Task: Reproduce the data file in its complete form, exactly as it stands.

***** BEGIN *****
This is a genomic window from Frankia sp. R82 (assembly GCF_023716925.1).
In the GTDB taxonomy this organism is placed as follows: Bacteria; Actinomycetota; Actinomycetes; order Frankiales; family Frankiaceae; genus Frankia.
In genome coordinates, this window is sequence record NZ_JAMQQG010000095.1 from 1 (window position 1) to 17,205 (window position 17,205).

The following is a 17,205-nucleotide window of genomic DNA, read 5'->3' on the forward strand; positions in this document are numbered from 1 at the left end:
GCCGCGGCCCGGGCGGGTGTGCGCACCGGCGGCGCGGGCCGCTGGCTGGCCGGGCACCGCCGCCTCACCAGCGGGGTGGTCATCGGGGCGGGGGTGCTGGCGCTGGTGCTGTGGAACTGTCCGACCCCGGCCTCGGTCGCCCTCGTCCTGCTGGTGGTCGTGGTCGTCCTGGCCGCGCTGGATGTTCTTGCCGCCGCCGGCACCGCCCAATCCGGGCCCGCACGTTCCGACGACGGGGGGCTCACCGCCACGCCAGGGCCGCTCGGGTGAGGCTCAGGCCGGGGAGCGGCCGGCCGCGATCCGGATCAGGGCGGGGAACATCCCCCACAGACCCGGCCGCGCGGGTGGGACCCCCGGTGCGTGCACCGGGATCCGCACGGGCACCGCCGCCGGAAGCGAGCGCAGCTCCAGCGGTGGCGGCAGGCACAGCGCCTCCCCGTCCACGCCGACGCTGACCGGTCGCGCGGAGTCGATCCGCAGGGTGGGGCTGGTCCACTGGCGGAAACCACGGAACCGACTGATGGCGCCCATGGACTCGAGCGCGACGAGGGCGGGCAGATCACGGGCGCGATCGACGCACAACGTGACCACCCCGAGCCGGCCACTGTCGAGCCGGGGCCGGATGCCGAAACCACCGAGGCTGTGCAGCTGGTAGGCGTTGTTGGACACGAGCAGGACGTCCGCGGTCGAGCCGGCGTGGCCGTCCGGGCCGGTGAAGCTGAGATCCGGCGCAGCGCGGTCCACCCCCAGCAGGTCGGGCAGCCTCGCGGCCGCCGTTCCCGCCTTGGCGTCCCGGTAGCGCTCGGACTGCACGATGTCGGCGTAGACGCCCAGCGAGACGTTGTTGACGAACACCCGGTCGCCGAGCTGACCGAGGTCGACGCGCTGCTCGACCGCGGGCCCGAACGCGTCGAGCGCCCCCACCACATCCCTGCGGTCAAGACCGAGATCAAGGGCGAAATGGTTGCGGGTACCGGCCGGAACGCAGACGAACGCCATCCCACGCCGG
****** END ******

This is a genomic window from Frankia sp. R82 (assembly GCF_023716925.1).
In the GTDB taxonomy this organism is placed as follows: Bacteria; Actinomycetota; Actinomycetes; order Frankiales; family Frankiaceae; genus Frankia.
In genome coordinates, this window is sequence record NZ_JAMQQG010000095.1 from 1 (window position 1) to 17,205 (window position 17,205).

The following is a 17,205-nucleotide window of genomic DNA, read 5'->3' on the forward strand; positions in this document are numbered from 1 at the left end:
GCCGCGGCCCGGGCGGGTGTGCGCACCGGCGGCGCGGGCCGCTGGCTGGCCGGGCACCGCCGCCTCACCAGCGGGGTGGTCATCGGGGCGGGGGTGCTGGCGCTGGTGCTGTGGAACTGTCCGACCCCGGCCTCGGTCGCCCTCGTCCTGCTGGTGGTCGTGGTCGTCCTGGCCGCGCTGGATGTTCTTGCCGCCGCCGGCACCGCCCAATCCGGGCCCGCACGTTCCGACGACGGGGGGCTCACCGCCACGCCAGGGCCGCTCGGGTGAGGCTCAGGCCGGGGAGCGGCCGGCCGCGATCCGGATCAGGGCGGGGAACATCCCCCACAGACCCGGCCGCGCGGGTGGGACCCCCGGTGCGTGCACCGGGATCCGCACGGGCACCGCCGCCGGAAGCGAGCGCAGCTCCAGCGGTGGCGGCAGGCACAGCGCCTCCCCGTCCACGCCGACGCTGACCGGTCGCGCGGAGTCGATCCGCAGGGTGGGGCTGGTCCACTGGCGGAAACCACGGAACCGACTGATGGCGCCCATGGACTCGAGCGCGACGAGGGCGGGCAGATCACGGGCGCGATCGACGCACAACGTGACCACCCCGAGCCGGCCACTGTCGAGCCGGGGCCGGATGCCGAAACCACCGAGGCTGTGCAGCTGGTAGGCGTTGTTGGACACGAGCAGGACGTCCGCGGTCGAGCCGGCGTGGCCGTCCGGGCCGGTGAAGCTGAGATCCGGCGCAGCGCGGTCCACCCCCAGCAGGTCGGGCAGCCTCGCGGCCGCCGTTCCCGCCTTGGCGTCCCGGTAGCGCTCGGACTGCACGATGTCGGCGTAGACGCCCAGCGAGACGTTGTTGACGAACACCCGGTCGCCGAGCTGACCGAGGTCGACGCGCTGCTCGACCGCGGGCCCGAACGCGTCGAGCGCCCCCACCACATCCCTGCGGTCAAGACCGAGATCAAGGGCGAAATGGTTGCGGGTACCGGCCGGAACGCAGACGAACGCCATCCCACGCCGG